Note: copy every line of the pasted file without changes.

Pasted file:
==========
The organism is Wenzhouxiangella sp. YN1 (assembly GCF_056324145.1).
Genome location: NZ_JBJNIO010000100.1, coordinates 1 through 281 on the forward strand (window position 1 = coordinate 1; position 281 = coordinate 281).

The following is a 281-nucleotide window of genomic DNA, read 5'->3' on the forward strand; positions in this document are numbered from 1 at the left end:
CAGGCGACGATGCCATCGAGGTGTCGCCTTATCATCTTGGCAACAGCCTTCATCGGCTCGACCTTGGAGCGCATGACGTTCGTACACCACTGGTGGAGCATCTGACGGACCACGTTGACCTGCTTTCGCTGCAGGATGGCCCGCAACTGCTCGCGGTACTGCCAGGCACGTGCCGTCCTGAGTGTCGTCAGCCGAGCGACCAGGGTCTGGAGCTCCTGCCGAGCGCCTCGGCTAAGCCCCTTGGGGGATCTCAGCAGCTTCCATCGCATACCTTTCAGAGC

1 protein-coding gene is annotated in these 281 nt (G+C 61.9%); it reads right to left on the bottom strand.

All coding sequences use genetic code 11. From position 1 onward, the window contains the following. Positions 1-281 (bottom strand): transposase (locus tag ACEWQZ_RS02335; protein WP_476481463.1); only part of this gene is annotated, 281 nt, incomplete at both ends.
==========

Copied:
The organism is Wenzhouxiangella sp. YN1 (assembly GCF_056324145.1).
Genome location: NZ_JBJNIO010000100.1, coordinates 1 through 281 on the forward strand (window position 1 = coordinate 1; position 281 = coordinate 281).

The following is a 281-nucleotide window of genomic DNA, read 5'->3' on the forward strand; positions in this document are numbered from 1 at the left end:
CAGGCGACGATGCCATCGAGGTGTCGCCTTATCATCTTGGCAACAGCCTTCATCGGCTCGACCTTGGAGCGCATGACGTTCGTACACCACTGGTGGAGCATCTGACGGACCACGTTGACCTGCTTTCGCTGCAGGATGGCCCGCAACTGCTCGCGGTACTGCCAGGCACGTGCCGTCCTGAGTGTCGTCAGCCGAGCGACCAGGGTCTGGAGCTCCTGCCGAGCGCCTCGGCTAAGCCCCTTGGGGGATCTCAGCAGCTTCCATCGCATACCTTTCAGAGC

1 protein-coding gene is annotated in these 281 nt (G+C 61.9%); it reads right to left on the bottom strand.

All coding sequences use genetic code 11. From position 1 onward, the window contains the following. Positions 1-281 (bottom strand): transposase (locus tag ACEWQZ_RS02335; protein WP_476481463.1); only part of this gene is annotated, 281 nt, incomplete at both ends.